BLM field staff and specialists reported on Friday that the condition of the wild horses within the Owyhee Herd Management Area is critical and continues to decline rapidly. The BLM Nevada will implement the Team’s recommendations, which may require the BLM to start humanely euthanizing suffering consistent with Bureau policy.

The Tuscarora gather area encompasses the Owyhee, Rock Creek, and Little Humboldt Herd Management Areas (HMAs) located in northern Elko County, Nev. The BLM initiated gather operations within the Owyhee HMA on Saturday, July 10, and gathered 228 excess wild horses, but suspended operations on Sunday after it discovered that the wild horses had been suffering from a lack of water prior to being gathered.

The BLM gather contractor conducted an aerial flyover of the Owyhee HMA on the morning of Tuesday, July 13, and located two large groups of wild horses: the Dry Creek group that consists of about 125 wild horses; and the Star Ridge group that consists of approximately 400 animals.

The Star Ridge group is located around a dry reservoir and has made no attempt to move to the nearest water source located approximately 10 miles away at the South Fork Owyhee River. The BLM installed six water troughs with a combined capacity of 3,000 gallons near and around a reservoir located within one-fourth to one-half mile of horses within the Star Ridge pasture, and used a water tanker to fill the troughs and the reservoir. The BLM has hauled 12,000 gallons of water to the North Owyhee horses, yet only a small group have watered (probably less than 15) based on tracks in the mud. However, the BLM will continue to haul water.

From Saturday evening through Wednesday 12 horses died from complications unrelated to the gather, as a result of pre-existing water starvation/dehydration or subsequent water intoxication. Based on necropsies of the dead horses by the on-site veterinarian, the BLM has determined the mortalities were a direct result of a lack of water in the immediate areas occupied by the horses before they were gathered. One horse was euthanized shortly after being gathered due to a fractured leg that occurred in the temporary holding corrals.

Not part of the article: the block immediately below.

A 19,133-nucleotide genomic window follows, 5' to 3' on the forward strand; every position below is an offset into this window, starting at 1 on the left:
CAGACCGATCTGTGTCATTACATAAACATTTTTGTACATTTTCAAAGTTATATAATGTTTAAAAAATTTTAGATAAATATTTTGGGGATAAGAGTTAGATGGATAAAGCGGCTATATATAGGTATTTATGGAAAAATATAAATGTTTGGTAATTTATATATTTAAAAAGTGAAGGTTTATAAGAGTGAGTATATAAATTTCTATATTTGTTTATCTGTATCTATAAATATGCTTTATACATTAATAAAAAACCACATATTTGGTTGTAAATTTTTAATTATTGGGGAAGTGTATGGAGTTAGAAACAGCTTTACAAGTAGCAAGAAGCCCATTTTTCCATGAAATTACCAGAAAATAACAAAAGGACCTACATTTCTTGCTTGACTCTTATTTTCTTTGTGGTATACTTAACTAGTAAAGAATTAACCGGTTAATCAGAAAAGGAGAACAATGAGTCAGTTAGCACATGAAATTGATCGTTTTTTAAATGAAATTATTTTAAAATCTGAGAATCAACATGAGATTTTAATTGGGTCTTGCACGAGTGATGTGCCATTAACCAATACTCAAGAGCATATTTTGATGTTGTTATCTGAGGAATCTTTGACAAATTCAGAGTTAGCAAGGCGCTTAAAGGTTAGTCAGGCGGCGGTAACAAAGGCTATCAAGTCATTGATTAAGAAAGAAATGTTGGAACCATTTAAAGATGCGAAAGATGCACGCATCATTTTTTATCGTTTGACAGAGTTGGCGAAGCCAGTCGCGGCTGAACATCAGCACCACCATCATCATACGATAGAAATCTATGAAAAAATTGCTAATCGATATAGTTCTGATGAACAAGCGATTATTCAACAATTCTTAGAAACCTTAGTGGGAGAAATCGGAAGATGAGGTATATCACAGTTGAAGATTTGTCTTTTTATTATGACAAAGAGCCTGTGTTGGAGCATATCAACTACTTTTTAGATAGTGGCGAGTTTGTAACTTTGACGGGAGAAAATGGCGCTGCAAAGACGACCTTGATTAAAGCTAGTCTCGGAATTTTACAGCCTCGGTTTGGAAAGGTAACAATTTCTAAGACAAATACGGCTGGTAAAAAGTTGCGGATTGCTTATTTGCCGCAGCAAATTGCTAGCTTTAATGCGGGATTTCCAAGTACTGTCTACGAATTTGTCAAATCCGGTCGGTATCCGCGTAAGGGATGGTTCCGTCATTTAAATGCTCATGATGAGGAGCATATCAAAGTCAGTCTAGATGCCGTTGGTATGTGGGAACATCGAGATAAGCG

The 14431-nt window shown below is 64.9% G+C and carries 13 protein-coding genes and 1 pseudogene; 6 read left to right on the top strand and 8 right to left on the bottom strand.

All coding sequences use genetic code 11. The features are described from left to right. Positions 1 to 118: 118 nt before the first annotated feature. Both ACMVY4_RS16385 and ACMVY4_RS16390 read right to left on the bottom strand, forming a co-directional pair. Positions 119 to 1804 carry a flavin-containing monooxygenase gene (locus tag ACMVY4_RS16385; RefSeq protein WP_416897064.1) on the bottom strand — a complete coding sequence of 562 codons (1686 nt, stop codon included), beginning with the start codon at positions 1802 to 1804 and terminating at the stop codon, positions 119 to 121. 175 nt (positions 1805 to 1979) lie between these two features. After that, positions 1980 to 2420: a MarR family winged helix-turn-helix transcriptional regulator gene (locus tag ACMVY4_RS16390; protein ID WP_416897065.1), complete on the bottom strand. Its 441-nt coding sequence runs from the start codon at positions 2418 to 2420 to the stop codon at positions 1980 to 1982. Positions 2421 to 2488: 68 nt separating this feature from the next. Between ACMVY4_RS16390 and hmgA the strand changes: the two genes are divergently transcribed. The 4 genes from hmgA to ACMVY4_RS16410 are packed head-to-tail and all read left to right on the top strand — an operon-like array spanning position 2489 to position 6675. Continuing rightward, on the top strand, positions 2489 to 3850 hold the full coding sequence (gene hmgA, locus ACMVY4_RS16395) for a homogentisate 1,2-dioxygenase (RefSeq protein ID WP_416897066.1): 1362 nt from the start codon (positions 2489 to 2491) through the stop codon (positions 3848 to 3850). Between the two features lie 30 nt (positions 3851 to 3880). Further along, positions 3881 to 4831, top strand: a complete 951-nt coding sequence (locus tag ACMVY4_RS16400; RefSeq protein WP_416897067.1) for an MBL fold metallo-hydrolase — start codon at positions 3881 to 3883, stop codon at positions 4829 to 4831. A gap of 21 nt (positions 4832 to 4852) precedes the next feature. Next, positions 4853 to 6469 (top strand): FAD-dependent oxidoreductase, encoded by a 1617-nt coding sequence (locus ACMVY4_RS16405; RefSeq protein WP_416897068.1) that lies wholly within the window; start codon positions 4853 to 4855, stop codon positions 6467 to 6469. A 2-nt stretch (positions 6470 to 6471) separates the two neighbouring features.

As more information becomes available it will be posted at the website: http://www.blm.gov/nv/st/en/fo/elko_field_office.html. For further comments and questions, the public may call 1-866-468-7826.

The BLM manages more land – more than 245 million acres – than any other Federal agency. This land, known as the National System of Public Lands, is primarily located in 12 Western states, including Alaska. The Bureau, with a budget of about $1 billion, also administers 700 million acres of sub-surface mineral estate throughout the nation. The BLM’s multiple-use mission is to sustain the health and productivity of the public lands for the use and enjoyment of present and future generations. The Bureau accomplishes this by managing such activities as outdoor recreation, livestock grazing, mineral development, and energy production, and by conserving natural, historical, cultural, and other resources on public lands.